Stats NZ has a new website.

For new releases go to

www.stats.govt.nz

As we transition to our new site, you'll still find some Stats NZ information here on this archive site.

  • Share this page to Facebook
  • Share this page to Twitter
  • Share this page to Google+
Education and training

Addressing potential skill shortages in Manukau

A shortage of skills can be damaging to the growth of any community. The Manukau City Council knows that it needs to address some current skill shortages within their region and plans to ensure potential shortages do not eventuate.

The council used 2006 Census information, including data on employment, occupation, industry, and age structure, to update their career guide "Planning Your Future: A Guide to Career Opportunities in the Auckland Region". The guide looks at current industry and occupation numbers in the Auckland region, and projects what they might be in 2011 and beyond. These projections help identify what skills will be in large demand, and they also show what skills will be in short supply in the future, unless steps are taken to prevent this.

Education providers, such as the Manukau Institute of Technology, have used the career guide to request funding for the provision or strengthening of relevant courses, or as justification for dropping others.

Students can use the career guide to see what skills are projected to be in demand in the future and, from this, which courses are good vocational choices. While 2006 Census information reveals that 33,465 people in the region have business and management post-school qualifications, the guide indicates that demand for people with management skills will increase by 16,300 over the 2006–2011 period.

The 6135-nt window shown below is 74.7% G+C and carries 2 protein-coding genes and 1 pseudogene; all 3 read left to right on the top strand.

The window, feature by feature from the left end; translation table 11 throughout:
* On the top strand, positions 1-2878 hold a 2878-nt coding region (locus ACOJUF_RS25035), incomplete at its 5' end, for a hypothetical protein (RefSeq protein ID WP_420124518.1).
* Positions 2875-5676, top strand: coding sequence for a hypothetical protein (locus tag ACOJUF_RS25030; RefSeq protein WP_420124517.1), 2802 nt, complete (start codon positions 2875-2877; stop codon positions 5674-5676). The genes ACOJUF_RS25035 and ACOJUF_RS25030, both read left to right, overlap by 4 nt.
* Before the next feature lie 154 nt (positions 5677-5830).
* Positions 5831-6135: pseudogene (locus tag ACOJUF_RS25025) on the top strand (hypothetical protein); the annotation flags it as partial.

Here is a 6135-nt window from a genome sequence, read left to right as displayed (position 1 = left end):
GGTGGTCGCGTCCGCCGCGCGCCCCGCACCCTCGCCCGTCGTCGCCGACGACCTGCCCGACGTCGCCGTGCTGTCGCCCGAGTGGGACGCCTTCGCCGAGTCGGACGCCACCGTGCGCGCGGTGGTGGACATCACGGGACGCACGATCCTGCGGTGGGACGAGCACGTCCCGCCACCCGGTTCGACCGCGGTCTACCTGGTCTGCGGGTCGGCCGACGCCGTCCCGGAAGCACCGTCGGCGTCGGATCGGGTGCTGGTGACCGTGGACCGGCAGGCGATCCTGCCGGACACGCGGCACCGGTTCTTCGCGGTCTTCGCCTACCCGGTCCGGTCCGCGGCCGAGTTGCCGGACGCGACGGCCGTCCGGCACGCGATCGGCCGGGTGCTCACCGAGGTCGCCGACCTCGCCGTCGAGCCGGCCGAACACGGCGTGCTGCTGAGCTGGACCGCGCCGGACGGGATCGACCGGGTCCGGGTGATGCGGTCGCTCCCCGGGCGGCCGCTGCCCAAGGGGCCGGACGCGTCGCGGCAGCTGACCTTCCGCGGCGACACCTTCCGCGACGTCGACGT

Addressing potential skill shortages also benefits businesses in the area, as they will be able to find new employees locally who have the skill-sets they need.

top

Auckland libraries service the world

New Zealand is a melting pot of ethnicities and cultures. Recent census figures confirm what the Auckland City Council already knew – that its region is becoming increasingly diverse. In Auckland City, 40 percent of people were born overseas, compared with 23 percent for New Zealand as a whole.

Local libraries have the ongoing challenge of providing services to a diverse population, with many residents who speak languages other than English. For example, 67 percent of people in Auckland City speak only one language, compared with 81 percent for all of New Zealand. Samoan is Auckland City’s second most widely spoken language behind English; nationally, Māori is New Zealand’s second most widely spoken language.

Armed with information about ethnicity, languages spoken and age group information, local libraries are better prepared to help meet the needs of the changing community. Onehunga library, for instance, has broadened its Chinese and Māori collections to better suit the local community. The library also hosts Job Search Support, where the Migrant Action Trust assists migrants seeking employment to use the free Internet access and resources provided by the library. On top of this, the self-check units customers use to take out books are now programmed with English, Māori, and two other languages spoken locally. Auckland City's libraries aim to enable people from all ethnic backgrounds, including those with English as a second language, to enjoy a well-resourced and responsive library service.